Making `Isabel Park' home

Trailers: FEMA is providing temporary residences for those displaced by the storm.

December 01, 2003|By Molly Knight | Molly Knight,SUN STAFF

When Bill and Mary Spence describe their temporary residence in Bowleys Quarters, they conjure up images of something cozy. A cabin in the woods, perhaps. Or a bungalow by the sea.

But the couple, forced out of their home because of damage from Tropical Storm Isabel, are camped out in a 30-foot trailer on an empty lot a block away. They are among about 180 displaced families statewide living in trailers through a federal disaster relief program.

"To me, home is where you make it," said Mary Spence, 78, who decorated the interior of their trailer with wall hangings, a stuffed Thanksgiving goose, curtains and a lace tablecloth. "I've tried to make it look presentable. To be honest, living here is really not that bad."

The Federal Emergency Management Agency has made a practice of providing trailers to victims of disasters nationwide, including those displaced by Hurricane Floyd in North Carolina in 1999.

In the wake of Isabel, FEMA has provided trailers to families in 10 counties around Maryland for as long as 18 months. The largest concentration of trailers is in Dorchester County, followed by Baltimore and Anne Arundel counties. In addition, the agency is processing more than 200 applications for trailers.

Once a family has been approved for a trailer, FEMA sends a team of contractors to set it up on or close to the family's property. Most residents say that proximity to their damaged homes is the greatest benefit of their trailers.

Sitting close together on the tiny couch inside their trailer on a recent day - a torrential rain pounding on its roof - the Spences said that before their temporary home arrived, they were driving more than an hour each day from their daughter's residence in Pasadena to oversee the work on their home.

"Now we're able to see each step that is made, which is one step closer to being home," said Bill Spence, 80. "Before the trailer, we would be here all day trying to get things done but would have to leave before dark because our eyes are bad."

The Spences' trailer sits on what used to be a vacant lot and is now occupied by seven trailers - three of them provided by FEMA - in a cluster residents have nicknamed "Isabel Park."

The trailer - 32 feet long and 16 feet wide - is cramped. But the Spences say it has all the amenities they need: one bedroom, a kitchenette, a small dining table, a couch with a pull-out bed, a bathtub, a large refrigerator, a microwave oven and a stove.

Mary Spence said the trailer is easy to clean and that she and her husband enjoy socializing with the residents of neighboring trailers, who jokingly call themselves "Baybillies."

Still, she said, "I can't wait to get back into our house."

The desire to remain at home - even a damaged one - is one of the reasons some storm victims have not applied for trailers, according to FEMA officer Jack Schuback.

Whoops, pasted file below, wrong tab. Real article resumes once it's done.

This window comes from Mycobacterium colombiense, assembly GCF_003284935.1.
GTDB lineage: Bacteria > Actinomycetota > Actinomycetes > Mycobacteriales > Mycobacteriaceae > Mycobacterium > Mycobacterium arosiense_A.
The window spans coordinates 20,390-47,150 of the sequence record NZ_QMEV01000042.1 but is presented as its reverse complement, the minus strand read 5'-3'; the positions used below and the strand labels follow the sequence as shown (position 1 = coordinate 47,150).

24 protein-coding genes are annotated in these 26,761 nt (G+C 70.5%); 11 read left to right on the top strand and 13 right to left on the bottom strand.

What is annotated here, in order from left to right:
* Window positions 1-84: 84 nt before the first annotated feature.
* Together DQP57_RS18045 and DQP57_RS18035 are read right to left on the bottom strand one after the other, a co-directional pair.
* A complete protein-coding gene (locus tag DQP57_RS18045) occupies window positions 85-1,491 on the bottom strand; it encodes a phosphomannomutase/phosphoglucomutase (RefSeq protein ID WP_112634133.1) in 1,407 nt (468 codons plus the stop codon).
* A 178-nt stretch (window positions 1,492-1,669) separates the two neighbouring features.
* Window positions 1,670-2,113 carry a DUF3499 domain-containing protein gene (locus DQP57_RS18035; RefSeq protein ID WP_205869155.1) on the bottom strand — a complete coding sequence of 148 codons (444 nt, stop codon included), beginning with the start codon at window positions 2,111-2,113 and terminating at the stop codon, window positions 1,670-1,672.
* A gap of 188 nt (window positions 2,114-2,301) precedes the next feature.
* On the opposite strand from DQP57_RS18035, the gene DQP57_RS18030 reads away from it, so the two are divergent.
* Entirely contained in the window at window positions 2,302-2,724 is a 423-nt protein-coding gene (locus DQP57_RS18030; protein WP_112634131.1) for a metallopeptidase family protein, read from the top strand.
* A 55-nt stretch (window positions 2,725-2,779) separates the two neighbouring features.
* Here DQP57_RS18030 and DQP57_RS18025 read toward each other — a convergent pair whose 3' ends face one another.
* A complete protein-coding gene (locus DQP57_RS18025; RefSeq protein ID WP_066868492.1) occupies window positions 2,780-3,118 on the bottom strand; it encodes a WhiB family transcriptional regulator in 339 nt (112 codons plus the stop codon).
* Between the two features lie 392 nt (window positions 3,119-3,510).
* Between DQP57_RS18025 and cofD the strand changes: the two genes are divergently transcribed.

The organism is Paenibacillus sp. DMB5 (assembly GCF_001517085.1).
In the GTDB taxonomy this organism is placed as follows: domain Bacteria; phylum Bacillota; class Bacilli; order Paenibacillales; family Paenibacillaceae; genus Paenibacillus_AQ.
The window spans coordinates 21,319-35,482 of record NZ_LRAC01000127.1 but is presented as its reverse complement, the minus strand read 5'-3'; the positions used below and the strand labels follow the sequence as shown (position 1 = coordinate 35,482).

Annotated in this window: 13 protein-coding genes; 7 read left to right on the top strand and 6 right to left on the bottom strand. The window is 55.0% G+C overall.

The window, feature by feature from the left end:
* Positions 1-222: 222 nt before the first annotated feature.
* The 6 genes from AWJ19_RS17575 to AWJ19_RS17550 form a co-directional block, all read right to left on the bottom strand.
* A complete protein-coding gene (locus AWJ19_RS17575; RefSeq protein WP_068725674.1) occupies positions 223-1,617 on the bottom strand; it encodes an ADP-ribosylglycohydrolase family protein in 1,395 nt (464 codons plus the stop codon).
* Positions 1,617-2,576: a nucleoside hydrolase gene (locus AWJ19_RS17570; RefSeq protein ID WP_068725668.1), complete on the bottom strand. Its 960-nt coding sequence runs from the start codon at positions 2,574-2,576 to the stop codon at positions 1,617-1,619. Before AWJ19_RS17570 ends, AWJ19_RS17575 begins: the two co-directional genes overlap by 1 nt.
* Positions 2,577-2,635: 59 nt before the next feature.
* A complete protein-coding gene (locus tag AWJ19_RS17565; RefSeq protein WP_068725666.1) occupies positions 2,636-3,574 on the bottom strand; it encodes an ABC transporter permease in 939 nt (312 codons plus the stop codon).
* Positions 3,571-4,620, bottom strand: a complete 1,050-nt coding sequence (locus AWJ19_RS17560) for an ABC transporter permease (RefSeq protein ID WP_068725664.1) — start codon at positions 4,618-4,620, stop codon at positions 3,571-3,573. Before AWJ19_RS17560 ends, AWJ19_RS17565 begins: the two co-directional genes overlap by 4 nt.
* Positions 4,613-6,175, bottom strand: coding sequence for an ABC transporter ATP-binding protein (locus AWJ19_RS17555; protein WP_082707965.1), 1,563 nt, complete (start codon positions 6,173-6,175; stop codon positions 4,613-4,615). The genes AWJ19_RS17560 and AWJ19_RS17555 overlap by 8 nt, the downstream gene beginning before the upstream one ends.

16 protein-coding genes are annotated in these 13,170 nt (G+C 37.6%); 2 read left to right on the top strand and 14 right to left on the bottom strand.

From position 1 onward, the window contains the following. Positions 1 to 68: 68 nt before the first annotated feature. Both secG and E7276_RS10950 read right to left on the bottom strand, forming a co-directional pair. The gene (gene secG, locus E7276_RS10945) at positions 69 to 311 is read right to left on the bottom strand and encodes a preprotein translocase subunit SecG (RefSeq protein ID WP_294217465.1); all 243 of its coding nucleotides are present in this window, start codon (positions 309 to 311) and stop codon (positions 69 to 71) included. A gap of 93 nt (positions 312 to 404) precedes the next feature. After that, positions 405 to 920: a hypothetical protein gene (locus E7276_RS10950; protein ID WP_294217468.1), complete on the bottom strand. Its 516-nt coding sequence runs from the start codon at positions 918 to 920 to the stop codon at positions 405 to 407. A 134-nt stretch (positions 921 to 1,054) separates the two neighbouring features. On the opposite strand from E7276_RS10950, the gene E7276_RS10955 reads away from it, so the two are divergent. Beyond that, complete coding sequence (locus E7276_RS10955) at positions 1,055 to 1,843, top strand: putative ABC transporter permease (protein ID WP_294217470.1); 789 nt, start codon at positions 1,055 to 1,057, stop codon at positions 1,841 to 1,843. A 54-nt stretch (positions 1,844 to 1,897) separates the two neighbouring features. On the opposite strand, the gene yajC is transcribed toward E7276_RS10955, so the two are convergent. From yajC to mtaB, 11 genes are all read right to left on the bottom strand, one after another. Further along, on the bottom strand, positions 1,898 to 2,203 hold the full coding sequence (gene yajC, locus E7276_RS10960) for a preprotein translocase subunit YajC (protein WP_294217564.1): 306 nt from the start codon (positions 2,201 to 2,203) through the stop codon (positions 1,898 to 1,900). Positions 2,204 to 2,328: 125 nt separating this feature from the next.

"Everyone wants to stay in their home if they can," he said. "But the general reaction from most people to the trailers is that if they have the option, they would like the ability to stay on their property while they make repairs."

Schuback added that FEMA is encouraging those who might qualify for a trailer to apply before the state's Dec. 8 deadline for disaster assistance. He said the process - from the application to the trailer rolling up to the yard - can take less than a week. In addition, the agency provides trailer residents with 24-hour assistance for any problems with their temporary home.

"A lot of people have said, `No, a trailer is not acceptable for our family,'" he said. "But then they go to stay with relatives, and after a while, they change their mind. ... The trailer is a pretty good deal."

To decide whether people qualify for a trailer, FEMA caseworkers consider several factors: applicants' family composition, the extent of damage to their home, and the results of an on-site examination of their property to determine whether it can accommodate a trailer.

In some cases, applicants have to free up space on the property before they can receive one. To make room for their trailer, Bowleys Quarters residents Lynne and Wayne Blackmon had to chop down two trees and trim the limbs of another.

"We lost our house, so what else can we do?" said Lynne Blackmon, adding that the trailer means she and her husband can keep their home secure. Before its arrival, the Blackmons were staying at their daughter's house, an hour away in Pasadena. During that time, their garage was looted.

In Anne Arundel County, Bayside Beach resident Debbie Allen said she also prefers trailer living to leaving the remnants of her home. After her two-story, wooden waterfront home was ravaged by floodwaters from the storm, Allen, a mother of three, spent more than three weeks living out of a motel in Glen Burnie. Recently widowed, Allen said it was difficult to be without her children - ages 15, 18 and 22 - who were staying with various friends.

Baltimore Sun Articles
|
|
|
Please note the green-lined linked article text has been applied commercially without any involvement from our newsroom editors, reporters or any other editorial staff.